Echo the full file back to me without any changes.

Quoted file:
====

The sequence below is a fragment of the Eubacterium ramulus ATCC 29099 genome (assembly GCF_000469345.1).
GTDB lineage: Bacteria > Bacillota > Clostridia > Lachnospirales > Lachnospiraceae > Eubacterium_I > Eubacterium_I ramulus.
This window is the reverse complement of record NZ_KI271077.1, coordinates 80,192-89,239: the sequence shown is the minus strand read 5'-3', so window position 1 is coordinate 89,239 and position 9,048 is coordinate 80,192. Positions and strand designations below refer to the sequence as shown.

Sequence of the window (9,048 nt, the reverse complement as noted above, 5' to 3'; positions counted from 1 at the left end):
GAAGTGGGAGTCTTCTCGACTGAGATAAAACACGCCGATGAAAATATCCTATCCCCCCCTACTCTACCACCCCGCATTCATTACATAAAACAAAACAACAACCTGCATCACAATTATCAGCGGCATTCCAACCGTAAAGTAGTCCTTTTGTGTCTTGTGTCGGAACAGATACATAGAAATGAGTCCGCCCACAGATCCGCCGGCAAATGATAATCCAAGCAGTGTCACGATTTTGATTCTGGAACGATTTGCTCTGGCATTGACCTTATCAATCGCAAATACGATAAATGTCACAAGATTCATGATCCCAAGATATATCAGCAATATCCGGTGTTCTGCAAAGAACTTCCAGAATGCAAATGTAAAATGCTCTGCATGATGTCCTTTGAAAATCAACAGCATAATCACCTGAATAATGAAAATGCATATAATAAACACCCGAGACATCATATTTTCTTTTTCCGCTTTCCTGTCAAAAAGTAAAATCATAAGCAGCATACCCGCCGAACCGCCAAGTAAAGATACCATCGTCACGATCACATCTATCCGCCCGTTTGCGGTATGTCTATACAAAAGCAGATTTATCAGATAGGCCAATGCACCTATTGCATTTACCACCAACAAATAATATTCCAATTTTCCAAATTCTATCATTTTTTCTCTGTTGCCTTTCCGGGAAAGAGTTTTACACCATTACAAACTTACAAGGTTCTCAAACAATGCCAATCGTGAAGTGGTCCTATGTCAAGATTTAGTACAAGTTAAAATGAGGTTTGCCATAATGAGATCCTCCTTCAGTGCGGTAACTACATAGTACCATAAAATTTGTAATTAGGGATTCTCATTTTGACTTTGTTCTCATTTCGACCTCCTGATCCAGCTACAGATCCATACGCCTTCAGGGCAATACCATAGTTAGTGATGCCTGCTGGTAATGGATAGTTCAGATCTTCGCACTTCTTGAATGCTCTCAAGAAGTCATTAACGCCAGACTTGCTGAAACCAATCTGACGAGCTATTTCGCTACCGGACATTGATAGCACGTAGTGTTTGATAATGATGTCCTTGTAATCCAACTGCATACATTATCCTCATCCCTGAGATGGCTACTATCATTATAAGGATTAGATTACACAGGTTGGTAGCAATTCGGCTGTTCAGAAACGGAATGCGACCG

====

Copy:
The sequence below is a fragment of the Eubacterium ramulus ATCC 29099 genome (assembly GCF_000469345.1).
GTDB lineage: Bacteria > Bacillota > Clostridia > Lachnospirales > Lachnospiraceae > Eubacterium_I > Eubacterium_I ramulus.
This window is the reverse complement of record NZ_KI271077.1, coordinates 80,192-89,239: the sequence shown is the minus strand read 5'-3', so window position 1 is coordinate 89,239 and position 9,048 is coordinate 80,192. Positions and strand designations below refer to the sequence as shown.

Sequence of the window (9,048 nt, the reverse complement as noted above, 5' to 3'; positions counted from 1 at the left end):
GAAGTGGGAGTCTTCTCGACTGAGATAAAACACGCCGATGAAAATATCCTATCCCCCCCTACTCTACCACCCCGCATTCATTACATAAAACAAAACAACAACCTGCATCACAATTATCAGCGGCATTCCAACCGTAAAGTAGTCCTTTTGTGTCTTGTGTCGGAACAGATACATAGAAATGAGTCCGCCCACAGATCCGCCGGCAAATGATAATCCAAGCAGTGTCACGATTTTGATTCTGGAACGATTTGCTCTGGCATTGACCTTATCAATCGCAAATACGATAAATGTCACAAGATTCATGATCCCAAGATATATCAGCAATATCCGGTGTTCTGCAAAGAACTTCCAGAATGCAAATGTAAAATGCTCTGCATGATGTCCTTTGAAAATCAACAGCATAATCACCTGAATAATGAAAATGCATATAATAAACACCCGAGACATCATATTTTCTTTTTCCGCTTTCCTGTCAAAAAGTAAAATCATAAGCAGCATACCCGCCGAACCGCCAAGTAAAGATACCATCGTCACGATCACATCTATCCGCCCGTTTGCGGTATGTCTATACAAAAGCAGATTTATCAGATAGGCCAATGCACCTATTGCATTTACCACCAACAAATAATATTCCAATTTTCCAAATTCTATCATTTTTTCTCTGTTGCCTTTCCGGGAAAGAGTTTTACACCATTACAAACTTACAAGGTTCTCAAACAATGCCAATCGTGAAGTGGTCCTATGTCAAGATTTAGTACAAGTTAAAATGAGGTTTGCCATAATGAGATCCTCCTTCAGTGCGGTAACTACATAGTACCATAAAATTTGTAATTAGGGATTCTCATTTTGACTTTGTTCTCATTTCGACCTCCTGATCCAGCTACAGATCCATACGCCTTCAGGGCAATACCATAGTTAGTGATGCCTGCTGGTAATGGATAGTTCAGATCTTCGCACTTCTTGAATGCTCTCAAGAAGTCATTAACGCCAGACTTGCTGAAACCAATCTGACGAGCTATTTCGCTACCGGACATTGATAGCACGTAGTGTTTGATAATGATGTCCTTGTAATCCAACTGCATACATTATCCTCATCCCTGAGATGGCTACTATCATTATAAGGATTAGATTACACAGGTTGGTAGCAATTCGGCTGTTCAGAAACGGAATGCGACCG